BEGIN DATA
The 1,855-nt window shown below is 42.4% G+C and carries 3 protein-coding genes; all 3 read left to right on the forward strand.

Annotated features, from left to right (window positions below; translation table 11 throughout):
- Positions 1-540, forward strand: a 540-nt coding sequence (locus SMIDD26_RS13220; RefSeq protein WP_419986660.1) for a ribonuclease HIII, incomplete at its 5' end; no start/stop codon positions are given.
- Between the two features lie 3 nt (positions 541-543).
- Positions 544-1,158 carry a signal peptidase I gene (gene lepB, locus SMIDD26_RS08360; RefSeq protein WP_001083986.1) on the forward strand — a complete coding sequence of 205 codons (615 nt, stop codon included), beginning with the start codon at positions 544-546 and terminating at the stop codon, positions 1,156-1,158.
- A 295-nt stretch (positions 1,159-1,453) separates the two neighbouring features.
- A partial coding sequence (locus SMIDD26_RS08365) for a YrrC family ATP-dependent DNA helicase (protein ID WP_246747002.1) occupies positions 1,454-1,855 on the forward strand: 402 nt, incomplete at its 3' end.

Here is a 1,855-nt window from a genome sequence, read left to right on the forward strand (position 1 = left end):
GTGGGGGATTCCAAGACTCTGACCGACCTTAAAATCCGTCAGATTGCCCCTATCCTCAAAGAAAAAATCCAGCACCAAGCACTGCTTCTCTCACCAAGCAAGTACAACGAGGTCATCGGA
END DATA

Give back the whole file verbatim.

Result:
The 1,855-nt window shown below is 42.4% G+C and carries 3 protein-coding genes; all 3 read left to right on the forward strand.

Annotated features, from left to right (window positions below; translation table 11 throughout):
- Positions 1-540, forward strand: a 540-nt coding sequence (locus SMIDD26_RS13220; RefSeq protein WP_419986660.1) for a ribonuclease HIII, incomplete at its 5' end; no start/stop codon positions are given.
- Between the two features lie 3 nt (positions 541-543).
- Positions 544-1,158 carry a signal peptidase I gene (gene lepB, locus SMIDD26_RS08360; RefSeq protein WP_001083986.1) on the forward strand — a complete coding sequence of 205 codons (615 nt, stop codon included), beginning with the start codon at positions 544-546 and terminating at the stop codon, positions 1,156-1,158.
- A 295-nt stretch (positions 1,159-1,453) separates the two neighbouring features.
- A partial coding sequence (locus SMIDD26_RS08365) for a YrrC family ATP-dependent DNA helicase (protein ID WP_246747002.1) occupies positions 1,454-1,855 on the forward strand: 402 nt, incomplete at its 3' end.

Here is a 1,855-nt window from a genome sequence, read left to right on the forward strand (position 1 = left end):
GTGGGGGATTCCAAGACTCTGACCGACCTTAAAATCCGTCAGATTGCCCCTATCCTCAAAGAAAAAATCCAGCACCAAGCACTGCTTCTCTCACCAAGCAAGTACAACGAGGTCATCGGA